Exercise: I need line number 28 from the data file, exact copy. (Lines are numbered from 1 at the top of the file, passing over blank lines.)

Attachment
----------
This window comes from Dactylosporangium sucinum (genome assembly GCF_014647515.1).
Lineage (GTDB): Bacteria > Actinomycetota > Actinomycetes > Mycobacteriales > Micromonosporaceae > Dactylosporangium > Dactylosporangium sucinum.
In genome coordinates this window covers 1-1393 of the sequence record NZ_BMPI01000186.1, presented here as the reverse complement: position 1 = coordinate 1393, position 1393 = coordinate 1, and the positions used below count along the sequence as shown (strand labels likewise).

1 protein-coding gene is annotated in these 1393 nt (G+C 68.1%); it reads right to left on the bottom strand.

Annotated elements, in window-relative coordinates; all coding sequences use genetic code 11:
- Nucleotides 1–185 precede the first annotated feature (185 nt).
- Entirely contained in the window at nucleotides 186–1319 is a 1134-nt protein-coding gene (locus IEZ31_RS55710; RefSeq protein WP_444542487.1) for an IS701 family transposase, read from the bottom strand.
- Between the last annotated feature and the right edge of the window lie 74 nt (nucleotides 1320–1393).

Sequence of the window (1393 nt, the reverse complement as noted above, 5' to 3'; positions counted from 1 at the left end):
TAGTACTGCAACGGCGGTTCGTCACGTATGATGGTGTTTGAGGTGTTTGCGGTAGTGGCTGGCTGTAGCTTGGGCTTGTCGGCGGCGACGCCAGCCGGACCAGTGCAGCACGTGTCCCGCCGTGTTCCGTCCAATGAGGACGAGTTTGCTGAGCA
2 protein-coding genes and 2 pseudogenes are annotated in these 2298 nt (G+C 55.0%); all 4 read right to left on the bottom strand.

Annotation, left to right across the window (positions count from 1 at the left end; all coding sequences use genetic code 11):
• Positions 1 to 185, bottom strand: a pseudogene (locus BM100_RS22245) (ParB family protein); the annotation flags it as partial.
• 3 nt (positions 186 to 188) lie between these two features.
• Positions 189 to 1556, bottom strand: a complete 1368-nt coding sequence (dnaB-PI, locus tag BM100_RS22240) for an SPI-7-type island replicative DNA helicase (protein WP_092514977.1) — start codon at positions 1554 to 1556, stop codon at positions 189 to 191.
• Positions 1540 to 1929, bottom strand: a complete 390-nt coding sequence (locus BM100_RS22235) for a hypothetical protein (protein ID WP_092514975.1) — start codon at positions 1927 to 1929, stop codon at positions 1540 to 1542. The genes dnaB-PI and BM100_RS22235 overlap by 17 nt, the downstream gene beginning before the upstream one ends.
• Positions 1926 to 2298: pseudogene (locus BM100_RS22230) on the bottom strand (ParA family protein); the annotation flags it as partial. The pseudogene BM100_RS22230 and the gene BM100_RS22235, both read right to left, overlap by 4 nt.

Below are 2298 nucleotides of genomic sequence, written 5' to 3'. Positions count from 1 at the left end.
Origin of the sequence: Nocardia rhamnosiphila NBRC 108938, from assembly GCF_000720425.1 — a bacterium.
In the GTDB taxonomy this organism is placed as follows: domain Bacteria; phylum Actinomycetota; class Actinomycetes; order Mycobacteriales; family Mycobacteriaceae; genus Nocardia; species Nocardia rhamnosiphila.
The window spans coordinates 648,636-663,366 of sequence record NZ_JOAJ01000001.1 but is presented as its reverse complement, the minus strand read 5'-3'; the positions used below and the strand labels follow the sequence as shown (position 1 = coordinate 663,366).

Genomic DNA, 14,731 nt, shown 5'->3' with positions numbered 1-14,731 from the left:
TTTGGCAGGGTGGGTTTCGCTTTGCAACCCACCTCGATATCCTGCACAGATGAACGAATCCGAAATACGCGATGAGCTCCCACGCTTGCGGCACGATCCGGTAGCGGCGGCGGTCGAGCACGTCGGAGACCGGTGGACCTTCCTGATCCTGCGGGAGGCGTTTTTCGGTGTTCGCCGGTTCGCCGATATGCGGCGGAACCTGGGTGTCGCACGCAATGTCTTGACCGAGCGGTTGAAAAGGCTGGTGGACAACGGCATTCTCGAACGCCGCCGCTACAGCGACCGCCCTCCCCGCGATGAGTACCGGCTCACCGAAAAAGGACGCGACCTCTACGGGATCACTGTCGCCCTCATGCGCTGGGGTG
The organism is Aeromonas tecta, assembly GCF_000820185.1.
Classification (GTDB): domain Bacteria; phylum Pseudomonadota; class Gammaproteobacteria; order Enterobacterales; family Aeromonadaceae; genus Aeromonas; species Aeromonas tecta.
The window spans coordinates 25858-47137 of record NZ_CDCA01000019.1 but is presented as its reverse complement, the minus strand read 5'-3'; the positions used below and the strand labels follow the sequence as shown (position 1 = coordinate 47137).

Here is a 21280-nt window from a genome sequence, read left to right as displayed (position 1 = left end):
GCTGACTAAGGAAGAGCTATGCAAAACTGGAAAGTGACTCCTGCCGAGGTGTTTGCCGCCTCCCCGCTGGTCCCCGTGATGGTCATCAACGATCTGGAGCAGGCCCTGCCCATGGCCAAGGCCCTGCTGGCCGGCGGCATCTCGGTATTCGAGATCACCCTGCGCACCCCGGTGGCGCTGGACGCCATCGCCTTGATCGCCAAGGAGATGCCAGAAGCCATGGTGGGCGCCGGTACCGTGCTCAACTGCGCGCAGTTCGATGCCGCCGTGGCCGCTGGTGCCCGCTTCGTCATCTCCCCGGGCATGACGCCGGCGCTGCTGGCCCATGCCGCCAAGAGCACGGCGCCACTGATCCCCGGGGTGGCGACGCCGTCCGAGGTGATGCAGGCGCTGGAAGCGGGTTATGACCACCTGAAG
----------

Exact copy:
GCTGACTAAGGAAGAGCTATGCAAAACTGGAAAGTGACTCCTGCCGAGGTGTTTGCCGCCTCCCCGCTGGTCCCCGTGATGGTCATCAACGATCTGGAGCAGGCCCTGCCCATGGCCAAGGCCCTGCTGGCCGGCGGCATCTCGGTATTCGAGATCACCCTGCGCACCCCGGTGGCGCTGGACGCCATCGCCTTGATCGCCAAGGAGATGCCAGAAGCCATGGTGGGCGCCGGTACCGTGCTCAACTGCGCGCAGTTCGATGCCGCCGTGGCCGCTGGTGCCCGCTTCGTCATCTCCCCGGGCATGACGCCGGCGCTGCTGGCCCATGCCGCCAAGAGCACGGCGCCACTGATCCCCGGGGTGGCGACGCCGTCCGAGGTGATGCAGGCGCTGGAAGCGGGTTATGACCACCTGAAG